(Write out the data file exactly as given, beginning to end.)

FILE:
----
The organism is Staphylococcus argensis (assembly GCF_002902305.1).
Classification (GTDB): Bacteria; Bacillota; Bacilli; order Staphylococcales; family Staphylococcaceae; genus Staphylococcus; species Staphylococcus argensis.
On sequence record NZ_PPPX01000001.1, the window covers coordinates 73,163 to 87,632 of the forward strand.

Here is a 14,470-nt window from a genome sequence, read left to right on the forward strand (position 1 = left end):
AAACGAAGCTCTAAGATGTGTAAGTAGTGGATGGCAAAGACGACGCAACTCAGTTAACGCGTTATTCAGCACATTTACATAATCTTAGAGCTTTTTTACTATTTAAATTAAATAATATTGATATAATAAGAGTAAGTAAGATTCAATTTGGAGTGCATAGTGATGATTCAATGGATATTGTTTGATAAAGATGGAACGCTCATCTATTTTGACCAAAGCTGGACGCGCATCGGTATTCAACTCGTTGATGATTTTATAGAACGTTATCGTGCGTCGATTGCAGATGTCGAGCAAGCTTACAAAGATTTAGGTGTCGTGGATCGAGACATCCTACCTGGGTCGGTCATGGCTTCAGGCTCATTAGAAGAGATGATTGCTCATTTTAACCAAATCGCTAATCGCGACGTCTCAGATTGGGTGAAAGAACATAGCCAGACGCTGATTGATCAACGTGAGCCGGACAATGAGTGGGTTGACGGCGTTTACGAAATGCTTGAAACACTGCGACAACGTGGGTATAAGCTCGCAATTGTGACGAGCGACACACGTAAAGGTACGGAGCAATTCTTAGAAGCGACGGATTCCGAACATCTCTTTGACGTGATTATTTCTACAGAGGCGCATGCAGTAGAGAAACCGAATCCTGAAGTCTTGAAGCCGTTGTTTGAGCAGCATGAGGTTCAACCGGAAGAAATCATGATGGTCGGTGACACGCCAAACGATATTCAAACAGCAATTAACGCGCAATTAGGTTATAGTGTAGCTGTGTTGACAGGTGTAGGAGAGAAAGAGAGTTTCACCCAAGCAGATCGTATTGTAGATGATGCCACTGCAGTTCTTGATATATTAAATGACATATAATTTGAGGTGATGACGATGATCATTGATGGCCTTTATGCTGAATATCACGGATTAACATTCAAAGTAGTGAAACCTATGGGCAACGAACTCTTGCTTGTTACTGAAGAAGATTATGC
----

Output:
The organism is Staphylococcus argensis (assembly GCF_002902305.1).
Classification (GTDB): Bacteria; Bacillota; Bacilli; order Staphylococcales; family Staphylococcaceae; genus Staphylococcus; species Staphylococcus argensis.
On sequence record NZ_PPPX01000001.1, the window covers coordinates 73,163 to 87,632 of the forward strand.

Here is a 14,470-nt window from a genome sequence, read left to right on the forward strand (position 1 = left end):
AAACGAAGCTCTAAGATGTGTAAGTAGTGGATGGCAAAGACGACGCAACTCAGTTAACGCGTTATTCAGCACATTTACATAATCTTAGAGCTTTTTTACTATTTAAATTAAATAATATTGATATAATAAGAGTAAGTAAGATTCAATTTGGAGTGCATAGTGATGATTCAATGGATATTGTTTGATAAAGATGGAACGCTCATCTATTTTGACCAAAGCTGGACGCGCATCGGTATTCAACTCGTTGATGATTTTATAGAACGTTATCGTGCGTCGATTGCAGATGTCGAGCAAGCTTACAAAGATTTAGGTGTCGTGGATCGAGACATCCTACCTGGGTCGGTCATGGCTTCAGGCTCATTAGAAGAGATGATTGCTCATTTTAACCAAATCGCTAATCGCGACGTCTCAGATTGGGTGAAAGAACATAGCCAGACGCTGATTGATCAACGTGAGCCGGACAATGAGTGGGTTGACGGCGTTTACGAAATGCTTGAAACACTGCGACAACGTGGGTATAAGCTCGCAATTGTGACGAGCGACACACGTAAAGGTACGGAGCAATTCTTAGAAGCGACGGATTCCGAACATCTCTTTGACGTGATTATTTCTACAGAGGCGCATGCAGTAGAGAAACCGAATCCTGAAGTCTTGAAGCCGTTGTTTGAGCAGCATGAGGTTCAACCGGAAGAAATCATGATGGTCGGTGACACGCCAAACGATATTCAAACAGCAATTAACGCGCAATTAGGTTATAGTGTAGCTGTGTTGACAGGTGTAGGAGAGAAAGAGAGTTTCACCCAAGCAGATCGTATTGTAGATGATGCCACTGCAGTTCTTGATATATTAAATGACATATAATTTGAGGTGATGACGATGATCATTGATGGCCTTTATGCTGAATATCACGGATTAACATTCAAAGTAGTGAAACCTATGGGCAACGAACTCTTGCTTGTTACTGAAGAAGATTATGC